This is the same thing we are doing in Peru and China, and it is the basis for the discussion we are having at the Global Heritage Fund about moving into the next phase of heritage conservation, a multi-level interactive development platform that unites the attractions of past and present cultural expressions to actualize a diversified (sustainable) economy that reinforces existing cultural and social investments while enhancing external attractions. Historic buildings revitalized with programs based on local cultural traditions attract both local and outside investment and tend to be more stable over time. That’s true in Chicago and Pasadena and it is true in Pingyao and Cusco.

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Darn. I was trying to focus on Chicago and no sooner do I get to 43rd Street than I’ve gone global again. But now you know why.

Hull House Again

March 10, 2009

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Well, I took my grad students to the Jane Addams Hull House Museum and Director Lisa Lee did it again – wowed everyone with her enthusiasm and creativity in reimagining what a house museum is. Not that Jane Addams’ Hull House was ever a typical house museum – preserved under duress during the construction of the University of Illinois at Chicago, the house was sort of a shrine to Addams herself and the institution she created, which still exists elsewhere. It was also subject to an absolutely bizarre restoration – you can see my 2003 research on the subject at http://tigger.uic.edu/htbin/cgiwrap/bin/urbanexp/main.cgi?file=new/show_doc.ptt&doc=834&chap=32.
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Addams was all about the radical democracy of speech and free interchange of ideas, and solidarity much more than service. The “residents” of Hull House were people who could live elsewhere but chose to live among working class immigrants, not simply to “help” them but to be with them and learn from them. It was a melding of public and private space and it was an extension of the ideals of a nurturing family to the entire city. I learn something new everytime I go there. They have even started the cell phone tours that will soon be EVERYWHERE
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Anyway, Lisa reported that they recently received an NEH grant to put into practice her radical reimagining of this historic site. They are going to restore Jane Addams’s bedroom while they continue to make the main floor of the house a hybrid interactive museum space that interprets the many stories of Hull House, of the women (and some men) who gave us public health, public schools, playgrounds, parks, child labor laws, universal suffrage and a whole lot of art. Lisa talked about art today and it was a taut reminder that art must be in the everyday because it acculturates the other things we do. I suppose many schools will cut art in the name of the current economic conditions, as they often do, but it is no more separable from the body politic than your left arm. Yes, you can cut it off, but the rest won’t function nearly as well. Lisa also repeated the things she learned about TRUTH in South Africa. There are four kinds of truth: Forensic truth – the provable, scientific kind; narrative truth, which is what each of us tells ourselves about ourselves and our experiences; dialogic truth, which is the truth we share with others and thus not identical to our personal narrative truth; and finally restorative truth, which is the hardest of all because…I think because it requires a reckoning of all three other truths. This is what they were doing at Hull House HISTORICALLY and what they are doing there NOW.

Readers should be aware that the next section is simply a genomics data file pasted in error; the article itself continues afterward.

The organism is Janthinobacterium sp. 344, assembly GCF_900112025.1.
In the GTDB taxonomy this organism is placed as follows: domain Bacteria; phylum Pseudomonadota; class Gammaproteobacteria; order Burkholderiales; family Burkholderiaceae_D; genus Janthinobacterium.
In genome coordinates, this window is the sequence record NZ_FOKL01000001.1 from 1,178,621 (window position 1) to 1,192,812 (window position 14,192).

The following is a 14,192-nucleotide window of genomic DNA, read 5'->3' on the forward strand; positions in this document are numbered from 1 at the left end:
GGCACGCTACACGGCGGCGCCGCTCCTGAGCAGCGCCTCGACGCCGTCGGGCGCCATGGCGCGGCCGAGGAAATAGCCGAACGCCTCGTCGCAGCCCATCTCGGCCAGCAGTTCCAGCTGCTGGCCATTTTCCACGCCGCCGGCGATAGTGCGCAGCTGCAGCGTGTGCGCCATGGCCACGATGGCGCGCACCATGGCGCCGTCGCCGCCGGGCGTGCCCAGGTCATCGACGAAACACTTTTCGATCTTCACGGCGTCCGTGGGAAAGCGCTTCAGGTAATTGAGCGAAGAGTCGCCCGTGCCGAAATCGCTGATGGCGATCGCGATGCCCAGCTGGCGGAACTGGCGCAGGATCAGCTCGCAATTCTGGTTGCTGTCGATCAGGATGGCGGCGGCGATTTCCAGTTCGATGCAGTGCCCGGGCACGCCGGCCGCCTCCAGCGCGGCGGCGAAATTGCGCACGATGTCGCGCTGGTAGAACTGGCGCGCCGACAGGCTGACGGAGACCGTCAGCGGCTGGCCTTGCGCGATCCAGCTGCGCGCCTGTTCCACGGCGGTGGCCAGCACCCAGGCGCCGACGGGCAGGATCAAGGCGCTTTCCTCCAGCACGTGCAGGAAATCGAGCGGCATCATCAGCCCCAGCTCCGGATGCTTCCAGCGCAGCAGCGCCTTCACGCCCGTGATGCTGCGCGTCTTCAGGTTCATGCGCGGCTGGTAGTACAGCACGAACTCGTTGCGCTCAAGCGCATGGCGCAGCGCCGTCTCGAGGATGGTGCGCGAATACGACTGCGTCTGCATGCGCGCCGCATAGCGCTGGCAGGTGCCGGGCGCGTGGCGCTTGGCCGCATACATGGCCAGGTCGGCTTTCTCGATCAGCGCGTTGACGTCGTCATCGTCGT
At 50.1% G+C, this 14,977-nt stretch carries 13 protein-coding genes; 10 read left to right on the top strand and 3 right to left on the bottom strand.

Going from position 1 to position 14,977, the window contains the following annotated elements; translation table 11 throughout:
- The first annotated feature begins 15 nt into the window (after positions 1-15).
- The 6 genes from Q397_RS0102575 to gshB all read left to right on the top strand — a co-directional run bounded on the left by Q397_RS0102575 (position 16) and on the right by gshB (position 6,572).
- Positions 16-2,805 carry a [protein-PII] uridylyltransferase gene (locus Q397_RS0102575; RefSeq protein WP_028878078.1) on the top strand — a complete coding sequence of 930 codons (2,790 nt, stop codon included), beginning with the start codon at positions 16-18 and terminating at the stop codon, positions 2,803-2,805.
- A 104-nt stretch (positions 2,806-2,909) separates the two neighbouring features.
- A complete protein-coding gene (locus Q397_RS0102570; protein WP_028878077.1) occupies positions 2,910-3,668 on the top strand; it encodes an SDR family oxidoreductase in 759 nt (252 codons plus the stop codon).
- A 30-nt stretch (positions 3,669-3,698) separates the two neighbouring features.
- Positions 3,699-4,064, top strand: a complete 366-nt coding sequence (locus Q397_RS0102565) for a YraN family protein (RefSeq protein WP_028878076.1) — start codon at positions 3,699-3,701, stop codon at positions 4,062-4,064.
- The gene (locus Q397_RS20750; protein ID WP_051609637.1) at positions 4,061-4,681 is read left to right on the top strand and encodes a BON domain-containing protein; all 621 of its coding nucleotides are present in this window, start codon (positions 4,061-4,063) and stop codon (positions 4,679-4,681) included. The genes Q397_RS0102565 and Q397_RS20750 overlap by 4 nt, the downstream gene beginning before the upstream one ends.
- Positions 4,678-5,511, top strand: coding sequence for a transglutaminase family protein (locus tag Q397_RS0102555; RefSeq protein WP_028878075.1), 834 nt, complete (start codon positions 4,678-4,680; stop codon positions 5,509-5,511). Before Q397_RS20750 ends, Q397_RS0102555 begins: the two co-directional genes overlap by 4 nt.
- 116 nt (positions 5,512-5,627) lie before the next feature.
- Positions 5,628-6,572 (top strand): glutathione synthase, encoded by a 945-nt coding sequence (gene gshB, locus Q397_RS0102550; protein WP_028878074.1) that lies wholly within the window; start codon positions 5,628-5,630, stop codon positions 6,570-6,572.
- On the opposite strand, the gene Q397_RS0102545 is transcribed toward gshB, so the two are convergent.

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I have blogged before about the “Rethinking Soup” they do at Hull House every Tuesday that carries not just the MESSAGE of the building but its historic PRACTICE into the present day, fomenting modern conversations about things like food and health and sustainability just as the Hull House residents debated these subjects for generations in the same space.
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This is how historic interpretation should be done; a combination of third person, second person and first person, not one or the other, but all of them. That is the beauty of Jane Addams’ original Hull House – it was experimental and open, it evolved constantly, and it was constantly reinvented and reinvigorated by new blood. Which is what every museum – every institution really – needs to be to be relevant and worth preserving.
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Hull House was saved at a time when house museums were shrines, when they told singular, uninflected and generally SAFE stories. Jane Addams’ Hull House museum is one of the best in the world right now because it is always experimenting, never safe and fueled by the energy of people like Lisa Lee. Half of my students wanted to BE her after the visit. Her energy is that infectious. How do you bottle that? That is the great challenge of interpretation, which if it works, is a constant reinterpretation, and like Einsteinian physics, that interpretation understands that the interpretation itself is affected not only by the interpreters but by the viewers. Hence, it is best if they are both, which they are at Hull House. Go. See for yourself. Better yet, see, hear, touch, taste and feel for yourself. Better yet again, do for yourself. It is the story of transformation, of immigration, of a constant arriving and redefining, of the formation and reformation of self and society.

2010 UPDATE: See my posting on the brand new reinterpretation of the Jane Addams Hull House Museum HERE!